Home / Publications / Boom & Gloom? CMS European M&A Outlook 2023 / Spotlight on M&A in the Nordics

Spotlight on M&A in the Nordics

This article is an extract from the European M&A Outlook 2023: Boom & Gloom? For the full report, follow the link at the bottom of this page.

Johan Svedberg (Corporate/M&A Partner, CMS Norway) reacts to the findings of the European M&A Outlook 2023 and shares his thoughts on the outlook for the Nordic region.

Briefly, how have the Nordics performed so far this year?

Overall, performance so far this year is somewhat weaker than in 2021. The market is continuing to feel the ripples from the war in Ukraine and prior to that it was the Omicron variant of the coronavirus which was affecting the region at the start of 2022.

There were 962 of deals in the Nordics region in the first half of 2022, worth EUR 56.3bn This was a significant 11% drop in volume compared to the prior year, although values increased 7% (if propped up in no small part by Philip Morris’s EUR 16.5bn offer for tobacco producer Swedish Match). For comparison, overall European M&A also saw an 8% decline in volume and a 1% uptick in value.

Nevertheless, from an historic perspective, 2022 is still a strong year. We have seen an encouraging bounce back of mergers and acquisitions across the Nordics, which has contrasted with weakness in the capital markets where we have seen fewer IPOs as a result of high interest rates, inflation and more expensive capital.

There are still many deals in the pipeline too, both across capital markets and private M&A. We may see a significant rise in deal activity towards the end of the year, or potentially the beginning of 2023, depending on how circumstances affecting the current market situation continue to play out.

What have been the main drivers of M&A activity in the Nordics region so far in 2022?

Private equity is still very much at the forefront of activity in the region, with PE being strongly represented among the 20 largest acquisitions in the Nordics during H1. Many of the major Nordic PE players have been active in raising money and we have seen large deals involving them (i.e. Axcel in Denmark, EQT in Sweden and HitecVision in Norway).

From a sector perspective, the consumer sector has seen the greatest value of deals but this is driven largely by the huge Swedish Match transaction. TMT as well as industrials and chemicals were the next best performers though with EUR 10.1 billion and EUR 9.5bn worth of deals respectively. The tech sector was also the most active in terms of deal volume, with a total of 235 registered deals in the Nordic countries and well ahead of manufacturing & industrials as runner-up with 151 deals.

 The energy sector has also been lively. The trend towards renewables deals is cooling off a little, while oil and oil services deals are recovering amidst the current geopolitical climate. In Norway in particular we also see fish farming as a winning sector, with strong performance so far this year from a deal value perspective.

We are expecting to release this year’s European M&A Outlook in a very different macroeconomic environment than last year’s report. What is the macroeconomic outlook for the Nordics region?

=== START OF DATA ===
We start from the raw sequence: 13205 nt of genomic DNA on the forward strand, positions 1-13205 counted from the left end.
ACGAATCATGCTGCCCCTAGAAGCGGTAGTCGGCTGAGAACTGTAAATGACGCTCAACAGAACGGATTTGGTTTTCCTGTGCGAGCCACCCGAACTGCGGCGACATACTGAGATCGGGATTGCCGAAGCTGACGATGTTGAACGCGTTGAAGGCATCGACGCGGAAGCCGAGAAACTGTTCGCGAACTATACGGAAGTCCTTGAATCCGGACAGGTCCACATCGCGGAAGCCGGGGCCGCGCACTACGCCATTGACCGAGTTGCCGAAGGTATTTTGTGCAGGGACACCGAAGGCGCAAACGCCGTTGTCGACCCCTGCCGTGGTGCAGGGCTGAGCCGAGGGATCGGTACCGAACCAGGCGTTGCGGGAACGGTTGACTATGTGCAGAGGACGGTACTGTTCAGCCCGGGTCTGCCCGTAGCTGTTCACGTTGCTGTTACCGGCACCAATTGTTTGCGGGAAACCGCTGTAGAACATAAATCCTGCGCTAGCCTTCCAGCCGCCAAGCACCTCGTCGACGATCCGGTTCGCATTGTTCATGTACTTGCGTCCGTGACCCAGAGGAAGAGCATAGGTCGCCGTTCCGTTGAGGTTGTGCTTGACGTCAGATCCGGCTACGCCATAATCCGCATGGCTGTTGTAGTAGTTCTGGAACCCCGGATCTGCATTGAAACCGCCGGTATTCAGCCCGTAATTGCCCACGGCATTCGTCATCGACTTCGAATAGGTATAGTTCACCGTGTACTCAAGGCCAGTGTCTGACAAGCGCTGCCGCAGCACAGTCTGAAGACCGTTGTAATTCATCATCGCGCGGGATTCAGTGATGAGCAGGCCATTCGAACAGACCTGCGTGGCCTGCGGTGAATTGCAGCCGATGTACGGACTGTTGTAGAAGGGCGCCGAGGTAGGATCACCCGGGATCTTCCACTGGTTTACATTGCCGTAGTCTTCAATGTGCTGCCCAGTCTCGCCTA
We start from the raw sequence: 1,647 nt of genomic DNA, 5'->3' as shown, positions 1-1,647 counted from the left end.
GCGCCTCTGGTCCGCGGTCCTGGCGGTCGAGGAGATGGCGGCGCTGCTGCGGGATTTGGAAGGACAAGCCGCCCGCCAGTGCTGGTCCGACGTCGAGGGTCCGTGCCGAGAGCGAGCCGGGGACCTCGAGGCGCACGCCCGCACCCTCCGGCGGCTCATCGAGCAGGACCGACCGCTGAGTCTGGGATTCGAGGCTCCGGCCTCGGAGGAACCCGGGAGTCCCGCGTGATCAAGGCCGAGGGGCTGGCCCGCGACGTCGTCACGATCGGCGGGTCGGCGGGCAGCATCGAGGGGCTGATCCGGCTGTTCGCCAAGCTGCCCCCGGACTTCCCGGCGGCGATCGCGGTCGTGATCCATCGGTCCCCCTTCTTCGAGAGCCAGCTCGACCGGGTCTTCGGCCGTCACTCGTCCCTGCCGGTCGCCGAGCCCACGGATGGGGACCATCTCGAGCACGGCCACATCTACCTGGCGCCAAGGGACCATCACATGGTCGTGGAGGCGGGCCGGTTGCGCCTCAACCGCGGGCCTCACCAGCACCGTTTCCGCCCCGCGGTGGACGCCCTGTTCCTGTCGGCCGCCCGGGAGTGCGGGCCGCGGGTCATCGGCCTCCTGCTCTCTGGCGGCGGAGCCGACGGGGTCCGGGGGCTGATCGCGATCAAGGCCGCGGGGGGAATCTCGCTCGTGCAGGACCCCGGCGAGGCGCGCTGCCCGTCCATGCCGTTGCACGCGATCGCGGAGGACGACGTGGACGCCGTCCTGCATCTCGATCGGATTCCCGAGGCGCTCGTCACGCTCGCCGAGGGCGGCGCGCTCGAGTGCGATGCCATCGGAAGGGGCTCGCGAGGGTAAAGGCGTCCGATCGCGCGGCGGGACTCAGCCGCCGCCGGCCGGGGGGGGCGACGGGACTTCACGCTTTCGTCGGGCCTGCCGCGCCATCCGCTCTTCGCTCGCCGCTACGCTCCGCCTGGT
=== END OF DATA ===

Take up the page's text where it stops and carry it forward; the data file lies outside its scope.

The Nordics, and Norway in particular, are in a strong position. In contrast to many other countries, we have not yet experienced as high inflation as in many other countries. This gives us some cause for optimism but things could change, of course, and we are monitoring the situation. However, higher interest rates, the increase in inflation, as well as increased commodity prices in the rest of the world will most certainly continue to affect investment activity in the second half of 2022 negatively.

Despite the fact that Norway has not experienced high inflation, the threat of inflation affects our due diligence exercises and the way we are analysing the businesses of companies. For example, are cash flows locked in or is there potential to re-negotiate contracts? Short term contracts may suddenly be more attractive than before, as it gives more flexibility for a company, an important thing in an uncertain market with a potentially high inflation.

Overall, though, our view is that as long as there are good assets available, there will be buyers that are willing to pay for them.

What sectors/countries do you expect will remain active in terms of deal activity in the face of an economic downturn in the coming 12 months?

We are seeing increased interest for companies with a substantial cash flow, and with a high growth potential. Investors are steering away from early phase companies and we have seen a significant drop in the share price of listed early-phase green companies so far in 2022. Based on what we are seeing on performance so far this year, our view is that the ESG, technology, energy as well as infrastructure sectors look the most attractive going forward, as well as the so-called “blue economy” – that is, the sustainable use of ocean resources.

The oil and oil service industries have defied the expectations of some. Far from being “dead”, they have seen a resurgence in 2022 so far in light of the geopolitical climate. There will still be high interest for green ESG investments however, particularly with the EU taxonomy being implemented in Norway during the second half of 2022, and the ESG reporting requirements that will follow. Consumers are focusing on green behaviour and sustainable lifestyles, and this will ultimately affect which targets are the most interesting for investors.

To download the full report please follow this link


Johan Svedberg